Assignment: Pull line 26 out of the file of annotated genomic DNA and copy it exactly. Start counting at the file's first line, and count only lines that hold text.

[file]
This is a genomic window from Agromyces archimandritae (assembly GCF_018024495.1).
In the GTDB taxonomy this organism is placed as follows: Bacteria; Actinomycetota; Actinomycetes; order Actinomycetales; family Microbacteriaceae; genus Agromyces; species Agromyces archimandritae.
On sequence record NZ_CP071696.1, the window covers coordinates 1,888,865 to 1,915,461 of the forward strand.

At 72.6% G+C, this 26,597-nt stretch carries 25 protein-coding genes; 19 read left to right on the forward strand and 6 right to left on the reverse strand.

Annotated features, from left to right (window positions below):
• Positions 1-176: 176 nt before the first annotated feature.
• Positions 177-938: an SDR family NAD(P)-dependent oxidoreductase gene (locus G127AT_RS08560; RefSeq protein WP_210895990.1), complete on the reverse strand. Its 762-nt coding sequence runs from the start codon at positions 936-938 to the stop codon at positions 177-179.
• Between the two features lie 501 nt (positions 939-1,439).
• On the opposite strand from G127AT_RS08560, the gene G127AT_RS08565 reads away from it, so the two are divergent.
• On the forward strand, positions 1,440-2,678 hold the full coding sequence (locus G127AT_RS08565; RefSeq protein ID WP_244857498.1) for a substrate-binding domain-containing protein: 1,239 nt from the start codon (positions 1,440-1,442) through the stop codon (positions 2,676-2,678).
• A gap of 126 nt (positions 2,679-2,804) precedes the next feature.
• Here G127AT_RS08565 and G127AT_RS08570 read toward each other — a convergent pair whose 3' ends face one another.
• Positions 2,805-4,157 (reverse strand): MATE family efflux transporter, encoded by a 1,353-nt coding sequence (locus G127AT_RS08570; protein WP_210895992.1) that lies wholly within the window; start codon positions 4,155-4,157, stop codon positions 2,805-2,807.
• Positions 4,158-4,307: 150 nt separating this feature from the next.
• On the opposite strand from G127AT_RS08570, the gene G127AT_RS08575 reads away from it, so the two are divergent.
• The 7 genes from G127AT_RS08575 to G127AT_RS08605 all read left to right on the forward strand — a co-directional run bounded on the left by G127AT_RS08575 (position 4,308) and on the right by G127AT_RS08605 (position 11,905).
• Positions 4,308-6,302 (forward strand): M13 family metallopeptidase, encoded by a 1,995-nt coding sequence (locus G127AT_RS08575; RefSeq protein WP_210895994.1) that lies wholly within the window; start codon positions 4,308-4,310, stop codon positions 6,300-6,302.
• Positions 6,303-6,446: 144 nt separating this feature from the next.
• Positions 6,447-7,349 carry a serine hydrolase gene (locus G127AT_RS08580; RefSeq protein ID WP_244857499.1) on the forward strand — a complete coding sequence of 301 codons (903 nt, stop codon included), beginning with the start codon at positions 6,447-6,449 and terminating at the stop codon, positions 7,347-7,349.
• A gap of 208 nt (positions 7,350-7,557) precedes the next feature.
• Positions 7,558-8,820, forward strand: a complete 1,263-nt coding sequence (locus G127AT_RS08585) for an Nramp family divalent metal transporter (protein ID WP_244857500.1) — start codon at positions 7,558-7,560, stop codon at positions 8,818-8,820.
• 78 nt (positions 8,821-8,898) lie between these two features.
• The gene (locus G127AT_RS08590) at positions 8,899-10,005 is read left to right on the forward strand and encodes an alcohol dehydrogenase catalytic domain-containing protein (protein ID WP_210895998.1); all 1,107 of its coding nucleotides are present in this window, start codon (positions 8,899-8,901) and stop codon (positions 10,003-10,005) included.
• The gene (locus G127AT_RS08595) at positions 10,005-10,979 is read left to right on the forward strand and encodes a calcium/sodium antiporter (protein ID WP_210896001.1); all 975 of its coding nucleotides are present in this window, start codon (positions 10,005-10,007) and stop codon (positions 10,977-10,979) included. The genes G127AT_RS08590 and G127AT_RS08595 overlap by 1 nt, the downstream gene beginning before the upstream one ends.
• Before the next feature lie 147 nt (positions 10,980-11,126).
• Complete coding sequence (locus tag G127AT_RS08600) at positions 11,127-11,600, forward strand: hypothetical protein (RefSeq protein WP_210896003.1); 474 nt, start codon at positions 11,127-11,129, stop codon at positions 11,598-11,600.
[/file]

• Complete coding sequence (locus tag G127AT_RS08600) at positions 11,127-11,600, forward strand: hypothetical protein (RefSeq protein WP_210896003.1); 474 nt, start codon at positions 11,127-11,129, stop codon at positions 11,598-11,600.